Because tourism locations were affected and therefore had a wider impact for livelihoods and potential for longer lasting effects, in 2004 the tourism industry itself reacted, with tourism operators and travel agents, as well as several large hotel companies themselves raising money for water purification, health services, disaster relief and charities like UNICEF providing support across the entire affected region. ITP members including IHG, Hilton Worldwide, Marriott International and Carlson Rezidor were among those inspiring guests to donate and providing positive action.
The rebuilding effort also presented hoteliers with the opportunity to work with local communities to create a more sustainable tourism industry that would protect natural resources and create diverse careers and businesses for local people.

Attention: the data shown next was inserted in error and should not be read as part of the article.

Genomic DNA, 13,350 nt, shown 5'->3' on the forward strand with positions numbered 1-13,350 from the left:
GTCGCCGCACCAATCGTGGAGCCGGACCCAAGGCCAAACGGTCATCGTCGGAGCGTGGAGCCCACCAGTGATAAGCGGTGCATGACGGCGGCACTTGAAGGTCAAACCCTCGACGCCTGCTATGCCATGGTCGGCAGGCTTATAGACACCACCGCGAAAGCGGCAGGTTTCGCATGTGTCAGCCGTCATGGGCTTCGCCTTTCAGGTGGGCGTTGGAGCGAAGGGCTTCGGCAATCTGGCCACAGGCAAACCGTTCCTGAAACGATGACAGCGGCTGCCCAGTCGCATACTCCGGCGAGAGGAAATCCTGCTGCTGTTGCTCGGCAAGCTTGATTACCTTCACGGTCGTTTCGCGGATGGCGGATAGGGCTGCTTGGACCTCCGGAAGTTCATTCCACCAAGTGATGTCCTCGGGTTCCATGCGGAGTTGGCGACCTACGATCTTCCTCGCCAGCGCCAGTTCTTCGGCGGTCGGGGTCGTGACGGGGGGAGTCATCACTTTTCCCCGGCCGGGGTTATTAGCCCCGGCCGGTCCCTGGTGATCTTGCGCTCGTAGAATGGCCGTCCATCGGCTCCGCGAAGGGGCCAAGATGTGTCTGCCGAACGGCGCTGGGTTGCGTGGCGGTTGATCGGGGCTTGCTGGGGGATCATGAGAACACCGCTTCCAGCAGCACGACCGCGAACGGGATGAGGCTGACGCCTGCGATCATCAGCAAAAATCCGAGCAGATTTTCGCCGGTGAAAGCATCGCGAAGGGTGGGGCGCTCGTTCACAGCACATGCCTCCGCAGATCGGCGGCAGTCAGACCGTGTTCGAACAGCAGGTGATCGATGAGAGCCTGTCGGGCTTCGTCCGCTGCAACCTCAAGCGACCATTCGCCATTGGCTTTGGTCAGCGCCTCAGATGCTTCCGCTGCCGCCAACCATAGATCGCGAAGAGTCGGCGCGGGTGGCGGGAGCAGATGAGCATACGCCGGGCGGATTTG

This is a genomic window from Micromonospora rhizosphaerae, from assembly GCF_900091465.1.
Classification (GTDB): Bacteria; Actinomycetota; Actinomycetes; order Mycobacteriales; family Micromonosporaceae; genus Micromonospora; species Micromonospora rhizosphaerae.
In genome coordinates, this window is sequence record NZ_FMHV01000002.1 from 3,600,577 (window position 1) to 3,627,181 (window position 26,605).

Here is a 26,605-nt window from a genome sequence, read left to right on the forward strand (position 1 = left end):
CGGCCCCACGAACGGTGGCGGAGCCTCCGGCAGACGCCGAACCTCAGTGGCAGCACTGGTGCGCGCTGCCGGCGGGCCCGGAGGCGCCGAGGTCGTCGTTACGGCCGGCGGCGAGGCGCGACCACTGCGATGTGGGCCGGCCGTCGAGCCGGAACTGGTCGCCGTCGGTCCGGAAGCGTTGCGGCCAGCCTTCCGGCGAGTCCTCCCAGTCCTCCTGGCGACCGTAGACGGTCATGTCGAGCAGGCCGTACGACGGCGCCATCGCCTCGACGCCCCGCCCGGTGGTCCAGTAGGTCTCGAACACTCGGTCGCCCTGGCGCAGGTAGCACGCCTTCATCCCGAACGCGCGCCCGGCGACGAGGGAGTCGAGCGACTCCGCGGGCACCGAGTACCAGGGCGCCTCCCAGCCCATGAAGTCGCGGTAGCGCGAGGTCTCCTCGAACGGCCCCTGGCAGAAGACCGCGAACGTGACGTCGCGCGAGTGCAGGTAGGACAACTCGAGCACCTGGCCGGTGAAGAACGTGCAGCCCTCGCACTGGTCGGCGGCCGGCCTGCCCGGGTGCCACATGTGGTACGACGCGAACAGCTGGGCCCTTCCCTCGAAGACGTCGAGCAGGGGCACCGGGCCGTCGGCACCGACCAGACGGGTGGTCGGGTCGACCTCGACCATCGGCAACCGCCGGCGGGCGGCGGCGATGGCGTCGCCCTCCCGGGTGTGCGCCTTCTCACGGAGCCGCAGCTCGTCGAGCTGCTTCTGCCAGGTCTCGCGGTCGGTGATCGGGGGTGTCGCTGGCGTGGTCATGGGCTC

There is however even more that hotels can do besides being disaster-ready. Companies like IHG have realised the very powerful potential role hotels can have in disaster situations and therefore operate Shelter in a Storm; their programme which rolls out in the event of a disaster to assist as required. In 2012 it supported ten disasters in six countries including Hurricane Sandy in the USA. In 2013 it assisted in fifteen disasters in eight countries. Efforts can involve housing local people or staff and their families who have lost homes, or supporting hotel engineers to help with the rebuilding effort.